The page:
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Reynwood’s Reviews: The Kingkiller Chronicle

Series: The Kingkiller Chronicle

Titles: The Name of the Wind, The Wiseman’s Fear

Author: Patrick Rothfuss

My rating:         

My name is Kvothe.

I have stolen princesses back from sleeping barrow kings, I burned down the town of Trebon. I have spent the night with Felurian and left with both by sanity and my life. I was expelled from the University at a younger age than most people are allowed in. I tread paths by moonlight that others fear to speak of during day. I have talked to Gods, loved women, and written songs that make the minstrels weep.

You may have heard of me.

So begins a tale unequaled in fantasy literature ─ the story of a hero told in his own voice. It is a tale of sorrow, a tale of survival, a tale of one man’s search for meaning in his universe, and how that search, and the indomitable will that drove it, gave birth to a legend.

My thoughts:

Where could I even begin? It’s been so long since I’ve read a book like this that I’ve just about forgotten how it felt to be consumed by a story, nearly forgotten that it was still possible.

I read this book like it was my job. Begun and finished in a handful of days. That has to be a record for a book of this size, if not of all time (for me), than it certainly is for the last handful of years. I thought about it all the time while I was not reading, waiting for the next opportunity to stay up until 2 in the morning or spend the entire afternoon and read. As a reader it’s gripping and clever, dramatic and humorous, full of colorful characters. As a writer I can see just what a piece of art this story is, and can recognize and appreciate what went in to making such a vast and diverse world. The worldbuilding is magnificent, broad in scope and intricate in detail.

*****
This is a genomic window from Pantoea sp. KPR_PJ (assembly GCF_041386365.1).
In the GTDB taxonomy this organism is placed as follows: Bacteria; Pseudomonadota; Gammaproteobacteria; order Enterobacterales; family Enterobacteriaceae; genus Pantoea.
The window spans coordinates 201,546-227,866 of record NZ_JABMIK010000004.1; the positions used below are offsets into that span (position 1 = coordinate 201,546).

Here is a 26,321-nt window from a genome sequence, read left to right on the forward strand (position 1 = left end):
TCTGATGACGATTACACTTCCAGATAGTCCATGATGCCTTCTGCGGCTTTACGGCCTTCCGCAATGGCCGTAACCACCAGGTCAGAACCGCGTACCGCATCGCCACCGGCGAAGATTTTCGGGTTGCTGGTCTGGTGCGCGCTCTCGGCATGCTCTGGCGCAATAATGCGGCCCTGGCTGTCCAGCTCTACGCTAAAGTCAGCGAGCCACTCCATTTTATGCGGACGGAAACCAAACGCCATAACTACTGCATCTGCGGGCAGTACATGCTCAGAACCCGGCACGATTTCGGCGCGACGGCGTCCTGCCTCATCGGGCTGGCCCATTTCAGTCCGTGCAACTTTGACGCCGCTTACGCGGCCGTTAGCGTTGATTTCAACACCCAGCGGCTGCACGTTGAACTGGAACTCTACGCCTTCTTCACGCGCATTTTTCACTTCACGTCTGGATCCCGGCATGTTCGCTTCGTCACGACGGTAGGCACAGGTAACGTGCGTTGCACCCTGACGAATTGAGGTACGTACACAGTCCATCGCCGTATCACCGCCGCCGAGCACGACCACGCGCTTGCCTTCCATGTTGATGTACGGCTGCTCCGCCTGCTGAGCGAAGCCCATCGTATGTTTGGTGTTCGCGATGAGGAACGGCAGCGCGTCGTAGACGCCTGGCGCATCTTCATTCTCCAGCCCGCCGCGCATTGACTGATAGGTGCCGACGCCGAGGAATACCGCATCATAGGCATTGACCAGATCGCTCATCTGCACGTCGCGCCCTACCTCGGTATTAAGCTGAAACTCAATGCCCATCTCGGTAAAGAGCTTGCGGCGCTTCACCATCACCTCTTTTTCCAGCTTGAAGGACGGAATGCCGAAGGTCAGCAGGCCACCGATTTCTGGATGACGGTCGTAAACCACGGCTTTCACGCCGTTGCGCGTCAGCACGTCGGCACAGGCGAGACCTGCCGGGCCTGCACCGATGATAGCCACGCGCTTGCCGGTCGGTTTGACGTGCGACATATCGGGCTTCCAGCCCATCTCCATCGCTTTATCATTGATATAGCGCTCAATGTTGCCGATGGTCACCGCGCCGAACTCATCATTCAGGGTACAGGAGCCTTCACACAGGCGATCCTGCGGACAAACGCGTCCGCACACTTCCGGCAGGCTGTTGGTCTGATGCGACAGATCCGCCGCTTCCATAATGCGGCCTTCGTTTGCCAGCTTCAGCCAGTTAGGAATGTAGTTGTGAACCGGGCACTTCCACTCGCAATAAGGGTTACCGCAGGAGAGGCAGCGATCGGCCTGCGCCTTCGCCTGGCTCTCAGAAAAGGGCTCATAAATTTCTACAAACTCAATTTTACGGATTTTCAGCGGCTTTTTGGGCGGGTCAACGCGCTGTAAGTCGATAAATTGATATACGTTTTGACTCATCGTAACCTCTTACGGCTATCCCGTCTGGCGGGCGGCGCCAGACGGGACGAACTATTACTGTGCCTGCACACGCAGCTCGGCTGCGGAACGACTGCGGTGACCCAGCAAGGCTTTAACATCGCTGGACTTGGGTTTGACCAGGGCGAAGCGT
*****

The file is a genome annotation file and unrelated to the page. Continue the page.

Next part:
An aspect I found intriguing is that the story is told in both third and first person, in the setting of our main character, Kvothe, telling his life story to a curious Chronicler, and every so often throughout the narrative we jump back to the present, keeping alive the memory that events aren’t over yet. Things are still happening even while Kvothe tells his tale, and it’s awesome, if you want my simple and honest opinion.

Kvothe is a character (and I don’t mean that strictly in the literal sense). He’s ridiculously smart and witty, talented, brave, stupid ─ all the stuff we love, a thorough mix of everything that makes a person a person. A far cry from one-dimensional. And he’s not the only one, the whole cast is a fine mess of personalities, heritages, and behaviors. Some you love, some you hate, some are mysterious, some are intriguing, some are frustrating, and some are in between.

The craft of the story is also masterful, the writing and flow of the narrative is spell-binding. Once it hooks you it reels you in, and continues to do so until ‘I just want to finish this chapter’ turns into ‘seven chapters later . . .’ without hardly noticing. I totally lost track of time and faded from the existing world while I read.

The biggest downside I could name would be that it was so good I couldn’t get any other work done until I finished it. Another would be the content of  a good chunk in the middle of book two. For senestive readers I would suggest skipping this part, for it’s where Kvothe meets Felurian, and sexual content aside, I found that stretch in the Fae rather dull. It got better once he left and got back on the road, and the story finishes on a high note ─ literally and narratively.

As it happens, the story doesn’t end there, though. There is apparently supposed to be a third book, but it is a long time coming, and while I try to avoid unfinished series, I jumped into this one and came out of it with no regrets. The second volume ended in a way that I could put it aside and wait without ripping my hair out, although with anticipation for the next stage.

Books like this are why I love fantasy.

Published inBook Stuff

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